I had a top pick in mind for ‘Y’. Some readers have already guessed it, and others might well suspect what it might be. You will be pleased to know that you are right, and it will be the one you thought.
On the way there, I had some real problems with this letter. I could only scrape up three more to feature, and they are mostly well-known. Well maybe not this first one…
‘Yol’ (1982) is a film made in Turkey by Yilmaz Guney. Amazingly, he was in prison when the film was made using his instructions, and unable to edit it for showing until he escaped to Paris. Because of his opposition to the government, Guney’s film was banned in his home country for many years. This powerful and often touching film follows the travels of a group of prisoners They are allowed out of prison on leave to visit their families, and we see the story of each one unfold on screen. Often tragic, examining family issues, cultural problems, and with some hard themes, this is film-making of the highest order.
A comedy by contrast, and one of Mel Brooks’ fine spoofs. ‘Young Frankenstein’ (1974) rips into the horror genre with gusto, and delivers in every scene. With Gene Wilder as the young doctor, Peter Boyle as the monster, and great support as always from Madeline Kahn, Cloris Leachman, and Terri Garr, this is still as funny as when I first watched it. “Pardon me, boy. Is this the Transylvania Station?”
Mel Gibson doesn’t usually deliver thoughtful and restrained performances. Not these days, anyway. Back in 1982, he managed a convincing turn as the young journalist, in Peter Weir’s excellent drama, ‘The Year of Living Dangerously’. Set in turbulent times in Indonesia, in 1965, this thriller sees Gibson’s character embroiled in the coup attempt that happened at the time. Always exciting, with convincing performances, this is something of an overlooked classic that deserves more praise. If you don’t care for Gibson, don’t worry. You also get some stalwart Australian character actors, Sigourney Weaver, and the Oscar-winning performance from Linda Hunt. The diminutive Hunt actually plays an Asian man in this film. She completely steals it, and really deserved the Best-Supporting Oscar.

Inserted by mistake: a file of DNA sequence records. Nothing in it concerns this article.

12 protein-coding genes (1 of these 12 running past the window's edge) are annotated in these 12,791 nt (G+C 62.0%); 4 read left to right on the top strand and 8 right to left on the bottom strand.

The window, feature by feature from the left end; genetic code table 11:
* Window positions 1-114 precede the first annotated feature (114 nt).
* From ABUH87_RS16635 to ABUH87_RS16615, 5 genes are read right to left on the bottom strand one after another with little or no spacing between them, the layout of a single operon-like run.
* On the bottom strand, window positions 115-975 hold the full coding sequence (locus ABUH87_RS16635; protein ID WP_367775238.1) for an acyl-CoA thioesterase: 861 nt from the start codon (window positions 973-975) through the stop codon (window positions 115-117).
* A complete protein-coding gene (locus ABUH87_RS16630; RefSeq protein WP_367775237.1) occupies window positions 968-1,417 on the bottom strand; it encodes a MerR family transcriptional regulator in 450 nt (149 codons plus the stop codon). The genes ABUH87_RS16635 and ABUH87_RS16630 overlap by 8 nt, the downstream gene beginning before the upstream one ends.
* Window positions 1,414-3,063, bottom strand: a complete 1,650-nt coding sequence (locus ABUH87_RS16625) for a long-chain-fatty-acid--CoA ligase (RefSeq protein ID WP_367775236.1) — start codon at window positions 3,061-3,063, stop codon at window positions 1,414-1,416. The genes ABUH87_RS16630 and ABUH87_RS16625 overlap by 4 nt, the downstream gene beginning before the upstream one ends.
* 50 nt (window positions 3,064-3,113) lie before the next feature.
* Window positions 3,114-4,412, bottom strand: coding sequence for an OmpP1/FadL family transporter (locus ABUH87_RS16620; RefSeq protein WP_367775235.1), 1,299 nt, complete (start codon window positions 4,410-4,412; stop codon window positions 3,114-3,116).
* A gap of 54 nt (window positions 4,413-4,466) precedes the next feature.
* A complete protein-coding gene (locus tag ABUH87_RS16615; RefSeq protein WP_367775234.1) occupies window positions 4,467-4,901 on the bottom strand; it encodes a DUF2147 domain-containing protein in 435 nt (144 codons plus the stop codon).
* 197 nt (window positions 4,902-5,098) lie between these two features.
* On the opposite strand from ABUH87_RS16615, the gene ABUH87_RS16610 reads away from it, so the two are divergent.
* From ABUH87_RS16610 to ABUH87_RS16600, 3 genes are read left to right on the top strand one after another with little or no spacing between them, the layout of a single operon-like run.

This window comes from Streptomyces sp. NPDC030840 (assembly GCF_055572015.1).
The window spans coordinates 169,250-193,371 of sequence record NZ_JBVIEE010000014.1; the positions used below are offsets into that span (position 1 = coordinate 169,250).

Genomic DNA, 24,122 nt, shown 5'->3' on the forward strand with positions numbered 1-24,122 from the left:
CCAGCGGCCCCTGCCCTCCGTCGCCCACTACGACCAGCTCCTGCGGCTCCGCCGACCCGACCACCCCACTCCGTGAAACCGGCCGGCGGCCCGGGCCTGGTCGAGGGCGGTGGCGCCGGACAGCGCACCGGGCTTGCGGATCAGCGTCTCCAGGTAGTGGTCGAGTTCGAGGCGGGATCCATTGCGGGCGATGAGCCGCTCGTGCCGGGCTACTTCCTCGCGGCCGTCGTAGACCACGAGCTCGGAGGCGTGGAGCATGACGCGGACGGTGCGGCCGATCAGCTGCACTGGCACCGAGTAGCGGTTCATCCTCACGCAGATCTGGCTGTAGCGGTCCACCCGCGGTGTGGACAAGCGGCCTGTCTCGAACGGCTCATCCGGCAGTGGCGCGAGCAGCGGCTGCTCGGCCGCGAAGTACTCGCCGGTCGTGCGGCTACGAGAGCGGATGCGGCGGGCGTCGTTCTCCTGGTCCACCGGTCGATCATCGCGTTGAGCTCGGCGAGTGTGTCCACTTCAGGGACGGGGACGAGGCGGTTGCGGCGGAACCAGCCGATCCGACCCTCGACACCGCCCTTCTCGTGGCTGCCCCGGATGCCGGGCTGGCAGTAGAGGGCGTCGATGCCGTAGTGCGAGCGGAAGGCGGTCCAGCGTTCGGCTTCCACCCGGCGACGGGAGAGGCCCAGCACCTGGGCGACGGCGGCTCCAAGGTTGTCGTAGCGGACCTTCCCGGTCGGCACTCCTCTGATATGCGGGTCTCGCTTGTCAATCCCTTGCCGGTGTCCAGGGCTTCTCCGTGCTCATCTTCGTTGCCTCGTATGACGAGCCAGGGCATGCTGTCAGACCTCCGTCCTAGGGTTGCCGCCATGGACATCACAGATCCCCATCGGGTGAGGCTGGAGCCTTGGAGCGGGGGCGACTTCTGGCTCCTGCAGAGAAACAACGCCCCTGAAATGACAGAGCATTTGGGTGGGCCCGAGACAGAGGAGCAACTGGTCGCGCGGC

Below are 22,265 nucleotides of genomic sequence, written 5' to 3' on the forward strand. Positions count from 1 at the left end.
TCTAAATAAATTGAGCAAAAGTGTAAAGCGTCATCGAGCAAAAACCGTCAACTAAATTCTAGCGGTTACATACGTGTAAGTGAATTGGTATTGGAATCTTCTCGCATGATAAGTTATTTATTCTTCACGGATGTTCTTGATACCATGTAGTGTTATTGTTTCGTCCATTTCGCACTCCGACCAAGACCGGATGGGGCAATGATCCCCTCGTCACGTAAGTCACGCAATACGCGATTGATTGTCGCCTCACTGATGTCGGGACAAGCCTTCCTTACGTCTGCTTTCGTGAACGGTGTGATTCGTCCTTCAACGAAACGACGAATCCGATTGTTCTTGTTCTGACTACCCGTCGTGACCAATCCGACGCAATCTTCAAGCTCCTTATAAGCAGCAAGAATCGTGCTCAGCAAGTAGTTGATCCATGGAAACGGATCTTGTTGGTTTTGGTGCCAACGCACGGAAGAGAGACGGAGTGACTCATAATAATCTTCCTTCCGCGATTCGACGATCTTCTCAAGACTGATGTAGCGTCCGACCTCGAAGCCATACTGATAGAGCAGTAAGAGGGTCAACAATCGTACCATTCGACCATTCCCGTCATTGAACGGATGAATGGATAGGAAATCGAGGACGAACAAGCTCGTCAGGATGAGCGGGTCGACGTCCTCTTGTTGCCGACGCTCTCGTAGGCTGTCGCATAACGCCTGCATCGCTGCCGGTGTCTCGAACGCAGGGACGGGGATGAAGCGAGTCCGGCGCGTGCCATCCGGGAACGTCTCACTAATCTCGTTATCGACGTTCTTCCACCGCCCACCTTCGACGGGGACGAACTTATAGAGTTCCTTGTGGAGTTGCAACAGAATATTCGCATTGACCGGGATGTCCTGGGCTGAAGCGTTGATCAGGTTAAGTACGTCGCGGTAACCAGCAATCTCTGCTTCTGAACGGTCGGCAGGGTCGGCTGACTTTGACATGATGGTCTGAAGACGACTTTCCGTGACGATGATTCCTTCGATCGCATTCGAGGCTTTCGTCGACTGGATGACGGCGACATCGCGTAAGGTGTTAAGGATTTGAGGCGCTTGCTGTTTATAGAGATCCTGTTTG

Before ‘The Magnificent Seven’, there was ‘The Seven Samurai’. Before ‘Star Wars’, there was ‘The Hidden Fortress’. The influence of Japanese cinema on later western productions is undeniable. Another example of this, and my top pick for ‘Y’, is ‘Yojimbo’ (1961). Kurosawa once again directs the flawless Toshiro Mifune, in an historical tale of a traveling samurai warrior who plays one side against the other in a dramatic yet often amusing film that is a sheer delight. Arriving at a town torn apart by two warring gangs, he sells his skills to one group, before changing allegiance to the other. Or does he? Mifune is perfect for the role, and the set pieces are a sight to behold too.
This may remind you of the story-line of a later film, and that’s because it is. Sergio Leone ripped off the idea for his film ‘A Fistful of Dollars'(1964). Transferring the action to the wild west, he set in motion one of the most successful film franchises ever seen, and made an international star of Clint Eastwood. Leone later had to pay for his plagiarism, but he had cash to spare…
Yojimbo is much better though. believe me.